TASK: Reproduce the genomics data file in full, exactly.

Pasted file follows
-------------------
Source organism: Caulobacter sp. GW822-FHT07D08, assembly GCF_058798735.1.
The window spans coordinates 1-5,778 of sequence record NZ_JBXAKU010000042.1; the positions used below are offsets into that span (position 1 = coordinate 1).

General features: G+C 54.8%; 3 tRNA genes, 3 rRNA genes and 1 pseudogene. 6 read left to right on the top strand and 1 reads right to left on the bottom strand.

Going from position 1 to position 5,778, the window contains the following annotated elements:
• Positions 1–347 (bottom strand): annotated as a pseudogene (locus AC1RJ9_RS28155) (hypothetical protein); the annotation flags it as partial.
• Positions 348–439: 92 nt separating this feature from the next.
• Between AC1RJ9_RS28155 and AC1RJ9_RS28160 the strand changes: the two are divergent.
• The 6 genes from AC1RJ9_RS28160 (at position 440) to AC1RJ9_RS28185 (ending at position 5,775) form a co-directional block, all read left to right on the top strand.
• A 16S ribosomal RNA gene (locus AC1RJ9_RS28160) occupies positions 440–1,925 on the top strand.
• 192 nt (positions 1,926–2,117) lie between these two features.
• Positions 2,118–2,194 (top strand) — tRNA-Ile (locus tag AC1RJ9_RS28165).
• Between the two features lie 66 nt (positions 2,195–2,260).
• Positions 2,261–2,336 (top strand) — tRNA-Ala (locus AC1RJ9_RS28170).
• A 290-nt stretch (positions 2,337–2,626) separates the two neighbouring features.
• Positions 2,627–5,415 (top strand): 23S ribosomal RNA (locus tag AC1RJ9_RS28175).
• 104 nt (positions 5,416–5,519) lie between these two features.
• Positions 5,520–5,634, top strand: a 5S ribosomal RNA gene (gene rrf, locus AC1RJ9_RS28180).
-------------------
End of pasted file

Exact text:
Source organism: Caulobacter sp. GW822-FHT07D08, assembly GCF_058798735.1.
The window spans coordinates 1-5,778 of sequence record NZ_JBXAKU010000042.1; the positions used below are offsets into that span (position 1 = coordinate 1).

General features: G+C 54.8%; 3 tRNA genes, 3 rRNA genes and 1 pseudogene. 6 read left to right on the top strand and 1 reads right to left on the bottom strand.

Going from position 1 to position 5,778, the window contains the following annotated elements:
• Positions 1–347 (bottom strand): annotated as a pseudogene (locus AC1RJ9_RS28155) (hypothetical protein); the annotation flags it as partial.
• Positions 348–439: 92 nt separating this feature from the next.
• Between AC1RJ9_RS28155 and AC1RJ9_RS28160 the strand changes: the two are divergent.
• The 6 genes from AC1RJ9_RS28160 (at position 440) to AC1RJ9_RS28185 (ending at position 5,775) form a co-directional block, all read left to right on the top strand.
• A 16S ribosomal RNA gene (locus AC1RJ9_RS28160) occupies positions 440–1,925 on the top strand.
• 192 nt (positions 1,926–2,117) lie between these two features.
• Positions 2,118–2,194 (top strand) — tRNA-Ile (locus tag AC1RJ9_RS28165).
• Between the two features lie 66 nt (positions 2,195–2,260).
• Positions 2,261–2,336 (top strand) — tRNA-Ala (locus AC1RJ9_RS28170).
• A 290-nt stretch (positions 2,337–2,626) separates the two neighbouring features.
• Positions 2,627–5,415 (top strand): 23S ribosomal RNA (locus tag AC1RJ9_RS28175).
• 104 nt (positions 5,416–5,519) lie between these two features.
• Positions 5,520–5,634, top strand: a 5S ribosomal RNA gene (gene rrf, locus AC1RJ9_RS28180).